Keeping Life in Perspective

1 LORD, you are the God who saves me;
day and night I cry out to you.
2 May my prayer come before you;
turn your ear to my cry.

3 I am overwhelmed with troubles
and my life draws near to death.
4 I am counted among those who go down to the pit;
I am like one without strength.
5 I am set apart with the dead,
like the slain who lie in the grave,
whom you remember no more,
who are cut off from your care.

–Psalm 88.1-5 (NIV)

12 “But before all this, they will seize you and persecute you. They will hand you over to synagogues and put you in prison, and you will be brought before kings and governors, and all on account of my name.13 And so you will [have the opportunity to] bear testimony to me.14 But make up your mind not to worry beforehand how you will defend yourselves.15 For I will give you words and wisdom that none of your adversaries will be able to resist or contradict.16 You will be betrayed even by parents, brothers and sisters, relatives and friends, and they will put some of you to death.17 Everyone will hate you because of me.18 But not a hair of your head will perish.19 Stand firm, and you will win life.

–Luke 21.12-19 (NIV)

All of us can relate the the psalmist’s prayer of desolation in today’s lesson. It is the darkest of all the psalms and the only shred of hope we find in it is in verse 1. Like the psalmist above, we cry out in desperation and agony to God when we or our loved ones are afflicted with a devastating illness or loss. We cry to God when we see the massive amount of suffering and injustice that goes on in this world or when we see someone who is desperately hurting. Where are you God? Why do you allow my troubles to overwhelm me?

Indeed, we see Jesus warning his disciples that even following him will not make them immune from trouble or suffering. In fact, it will cause just the opposite. But here’s the curious thing. In warning his disciples about their impending persecution, he reminds them that they have an opportunity to witness for him! Why would anyone want to do that given all that is wrong in the world?

No one would want to do that if we look at God as some kind of cosmic Santa Claus who is at our beck and call. Neither would we want to do that if we think that this mortal life is all there is because we would have to assess our success or failure by how many goodies we are able to accumulate. But that is not what life is.

As Jesus reminds us at the end of today’s Gospel lesson, we need to hang on when “it” hits the fan in a big way and we are smacked right in the mouth. Why? Because life is more than our mortal, biological existence. Life is about having a reconciled relationship with the Source and Author of all life, a relationship only made possible by God himself. When we really know that, it makes it possible for us to transcend all that can assail us–with God’s help in the Spirit, of course. We no longer have to be afraid because we understand that the living of our days is but a drop in the comprehensive ocean of eternity and Christians are promised that one day, we will no longer have to life indirectly in God’s presence. We will get to be in his direct Presence forever and he will fully restore all that is wrong with his good albeit broken creation.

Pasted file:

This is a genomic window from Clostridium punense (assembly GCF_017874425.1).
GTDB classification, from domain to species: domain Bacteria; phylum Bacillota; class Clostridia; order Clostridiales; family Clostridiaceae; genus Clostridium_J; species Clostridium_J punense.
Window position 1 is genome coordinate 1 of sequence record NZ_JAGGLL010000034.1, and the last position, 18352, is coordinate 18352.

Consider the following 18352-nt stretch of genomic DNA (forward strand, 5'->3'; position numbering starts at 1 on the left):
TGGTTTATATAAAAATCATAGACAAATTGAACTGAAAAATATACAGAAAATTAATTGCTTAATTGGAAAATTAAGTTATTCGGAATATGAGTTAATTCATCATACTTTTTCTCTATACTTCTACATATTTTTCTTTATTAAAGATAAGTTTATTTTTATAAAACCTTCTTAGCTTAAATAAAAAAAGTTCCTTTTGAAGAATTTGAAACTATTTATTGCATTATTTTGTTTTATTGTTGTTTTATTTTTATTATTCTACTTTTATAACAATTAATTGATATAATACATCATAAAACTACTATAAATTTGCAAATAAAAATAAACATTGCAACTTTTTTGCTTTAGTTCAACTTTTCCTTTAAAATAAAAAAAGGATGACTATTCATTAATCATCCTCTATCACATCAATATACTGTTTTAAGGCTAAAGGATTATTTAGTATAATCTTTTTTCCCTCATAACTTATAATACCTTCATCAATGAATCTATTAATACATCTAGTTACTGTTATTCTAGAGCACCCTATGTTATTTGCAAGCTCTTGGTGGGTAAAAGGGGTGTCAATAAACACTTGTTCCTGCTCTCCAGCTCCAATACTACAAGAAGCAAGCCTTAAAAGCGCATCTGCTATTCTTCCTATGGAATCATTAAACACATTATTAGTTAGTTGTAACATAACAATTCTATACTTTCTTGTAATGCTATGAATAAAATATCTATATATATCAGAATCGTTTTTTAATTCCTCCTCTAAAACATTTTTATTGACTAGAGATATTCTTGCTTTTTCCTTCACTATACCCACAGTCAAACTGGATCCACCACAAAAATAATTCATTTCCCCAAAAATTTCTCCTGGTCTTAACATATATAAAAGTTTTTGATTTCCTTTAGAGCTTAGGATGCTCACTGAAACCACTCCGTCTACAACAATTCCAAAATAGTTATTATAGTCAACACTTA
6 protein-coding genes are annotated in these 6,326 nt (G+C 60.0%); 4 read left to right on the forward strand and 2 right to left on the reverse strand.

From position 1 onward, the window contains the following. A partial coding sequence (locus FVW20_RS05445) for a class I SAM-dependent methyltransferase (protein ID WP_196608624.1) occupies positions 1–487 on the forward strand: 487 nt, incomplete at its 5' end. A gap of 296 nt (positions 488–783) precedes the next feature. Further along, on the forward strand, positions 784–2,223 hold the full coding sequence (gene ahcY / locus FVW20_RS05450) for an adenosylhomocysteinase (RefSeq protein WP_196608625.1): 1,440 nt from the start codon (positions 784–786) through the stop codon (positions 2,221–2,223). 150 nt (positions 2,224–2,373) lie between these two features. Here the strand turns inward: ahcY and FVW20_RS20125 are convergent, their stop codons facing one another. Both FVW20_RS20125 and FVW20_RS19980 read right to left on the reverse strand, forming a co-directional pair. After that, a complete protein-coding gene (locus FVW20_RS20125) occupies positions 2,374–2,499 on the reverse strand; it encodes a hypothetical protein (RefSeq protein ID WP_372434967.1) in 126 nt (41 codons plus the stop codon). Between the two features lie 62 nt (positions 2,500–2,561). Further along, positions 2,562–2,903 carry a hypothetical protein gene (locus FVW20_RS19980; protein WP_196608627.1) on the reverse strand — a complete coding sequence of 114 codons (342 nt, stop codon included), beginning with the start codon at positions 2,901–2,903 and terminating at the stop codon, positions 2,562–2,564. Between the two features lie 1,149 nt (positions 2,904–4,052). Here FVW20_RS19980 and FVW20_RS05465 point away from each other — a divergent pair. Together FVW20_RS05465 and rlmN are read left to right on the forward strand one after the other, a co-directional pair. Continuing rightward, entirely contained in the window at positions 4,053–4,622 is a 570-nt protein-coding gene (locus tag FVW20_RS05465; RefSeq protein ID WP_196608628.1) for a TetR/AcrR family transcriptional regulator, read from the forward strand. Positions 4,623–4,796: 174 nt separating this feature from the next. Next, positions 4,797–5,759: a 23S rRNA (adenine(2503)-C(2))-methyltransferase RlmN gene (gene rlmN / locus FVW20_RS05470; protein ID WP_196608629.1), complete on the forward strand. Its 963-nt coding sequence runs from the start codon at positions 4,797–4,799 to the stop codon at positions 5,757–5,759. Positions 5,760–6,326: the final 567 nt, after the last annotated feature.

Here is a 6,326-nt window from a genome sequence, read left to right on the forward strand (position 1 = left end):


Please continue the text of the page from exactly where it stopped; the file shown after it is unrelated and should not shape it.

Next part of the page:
That’s why we would want to bear witness for Christ.

Having this kind of eternal perspective and knowing the God who created us will also inevitably move us to work on his behalf to address some of the massive wrong that confronts us in our daily lives to the extent we are able. We understand that we cannot provide the ultimate fix to those wrongs but we can bring Jesus’ love and God’s justice to bear on some things. As we saw yesterday, God has this amazing power to turn bad things into good, especially when we decide to trust and cooperate with him.

What this means for us on a practical level is that we listen for our marching orders each day in prayer. We ask God to give us strength and power to turn outside of ourselves when we are greatly afflicted and then ask him to use us to bring healing and good to others. It also means that we must be content to live with ambiguity and incomplete answers, stuff that typically drive humans nuts because we want it all and we want it now.

But that is not how the game of life works. That is not how the rules of engagement with God are set up and if we are truly to allow him to be our God we must respect his good order of things, even when we don’t think they are so good or even right. This is no small task and is impossible without the very Presence of God’s Spirit in us and the help, love, and support of trusted friends.

When, with God’s help, we are given grace to see life for what it is, we will also discover a power outside of ourselves that will enable us to transcend our fears and hurts. When that happens, you will be on your way to living a meaningful and purposeful life because you will be thankful to God’s gifts to you–including the assurance of your eternal future–and want to respond by giving your life to him, primarily through your loving service to others. Remember, Scripture’s most frequent admonition to us is “don’t be afraid.” When we really know the God of this universe in the person of Jesus Christ and the abiding Presence of his Spirit, we will also discover the secret to obeying this command.

If you do not yet know this God who loves you passionately and equips you to live life abundantly and with proper perspective, what are you waiting for?